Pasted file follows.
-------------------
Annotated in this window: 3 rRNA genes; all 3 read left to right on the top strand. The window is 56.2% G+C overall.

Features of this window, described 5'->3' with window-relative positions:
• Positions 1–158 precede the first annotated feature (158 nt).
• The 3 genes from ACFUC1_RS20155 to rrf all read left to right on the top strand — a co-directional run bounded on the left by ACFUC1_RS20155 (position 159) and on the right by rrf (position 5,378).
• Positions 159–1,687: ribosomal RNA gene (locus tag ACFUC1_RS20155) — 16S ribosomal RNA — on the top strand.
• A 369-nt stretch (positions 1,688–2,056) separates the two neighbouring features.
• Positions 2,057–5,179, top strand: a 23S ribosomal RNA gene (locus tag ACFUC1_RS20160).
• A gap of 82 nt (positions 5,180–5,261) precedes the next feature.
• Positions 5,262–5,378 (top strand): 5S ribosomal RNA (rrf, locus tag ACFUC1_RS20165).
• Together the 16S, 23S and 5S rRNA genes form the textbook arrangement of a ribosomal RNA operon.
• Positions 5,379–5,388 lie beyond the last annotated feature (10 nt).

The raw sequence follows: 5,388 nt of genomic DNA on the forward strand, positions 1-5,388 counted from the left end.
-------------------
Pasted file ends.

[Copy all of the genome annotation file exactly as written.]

Annotated in this window: 3 rRNA genes; all 3 read left to right on the top strand. The window is 56.2% G+C overall.

Features of this window, described 5'->3' with window-relative positions:
• Positions 1–158 precede the first annotated feature (158 nt).
• The 3 genes from ACFUC1_RS20155 to rrf all read left to right on the top strand — a co-directional run bounded on the left by ACFUC1_RS20155 (position 159) and on the right by rrf (position 5,378).
• Positions 159–1,687: ribosomal RNA gene (locus tag ACFUC1_RS20155) — 16S ribosomal RNA — on the top strand.
• A 369-nt stretch (positions 1,688–2,056) separates the two neighbouring features.
• Positions 2,057–5,179, top strand: a 23S ribosomal RNA gene (locus tag ACFUC1_RS20160).
• A gap of 82 nt (positions 5,180–5,261) precedes the next feature.
• Positions 5,262–5,378 (top strand): 5S ribosomal RNA (rrf, locus tag ACFUC1_RS20165).
• Together the 16S, 23S and 5S rRNA genes form the textbook arrangement of a ribosomal RNA operon.
• Positions 5,379–5,388 lie beyond the last annotated feature (10 nt).

The raw sequence follows: 5,388 nt of genomic DNA on the forward strand, positions 1-5,388 counted from the left end.